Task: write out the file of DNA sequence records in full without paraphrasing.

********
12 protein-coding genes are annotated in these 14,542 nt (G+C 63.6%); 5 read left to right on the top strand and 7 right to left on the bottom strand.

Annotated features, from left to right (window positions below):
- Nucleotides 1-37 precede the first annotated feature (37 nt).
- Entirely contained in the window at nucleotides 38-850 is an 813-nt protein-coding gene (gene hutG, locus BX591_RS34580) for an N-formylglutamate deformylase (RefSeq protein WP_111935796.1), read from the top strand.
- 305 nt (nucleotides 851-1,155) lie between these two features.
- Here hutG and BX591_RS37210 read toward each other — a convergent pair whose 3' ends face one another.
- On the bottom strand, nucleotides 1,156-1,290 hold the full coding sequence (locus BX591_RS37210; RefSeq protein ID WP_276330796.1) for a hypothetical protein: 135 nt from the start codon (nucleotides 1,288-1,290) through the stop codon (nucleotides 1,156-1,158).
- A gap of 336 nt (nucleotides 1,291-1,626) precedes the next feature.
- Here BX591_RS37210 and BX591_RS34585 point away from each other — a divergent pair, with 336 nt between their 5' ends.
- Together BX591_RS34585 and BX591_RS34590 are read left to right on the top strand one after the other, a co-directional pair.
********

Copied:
12 protein-coding genes are annotated in these 14,542 nt (G+C 63.6%); 5 read left to right on the top strand and 7 right to left on the bottom strand.

Annotated features, from left to right (window positions below):
- Nucleotides 1-37 precede the first annotated feature (37 nt).
- Entirely contained in the window at nucleotides 38-850 is an 813-nt protein-coding gene (gene hutG, locus BX591_RS34580) for an N-formylglutamate deformylase (RefSeq protein WP_111935796.1), read from the top strand.
- 305 nt (nucleotides 851-1,155) lie between these two features.
- Here hutG and BX591_RS37210 read toward each other — a convergent pair whose 3' ends face one another.
- On the bottom strand, nucleotides 1,156-1,290 hold the full coding sequence (locus BX591_RS37210; RefSeq protein ID WP_276330796.1) for a hypothetical protein: 135 nt from the start codon (nucleotides 1,288-1,290) through the stop codon (nucleotides 1,156-1,158).
- A gap of 336 nt (nucleotides 1,291-1,626) precedes the next feature.
- Here BX591_RS37210 and BX591_RS34585 point away from each other — a divergent pair, with 336 nt between their 5' ends.
- Together BX591_RS34585 and BX591_RS34590 are read left to right on the top strand one after the other, a co-directional pair.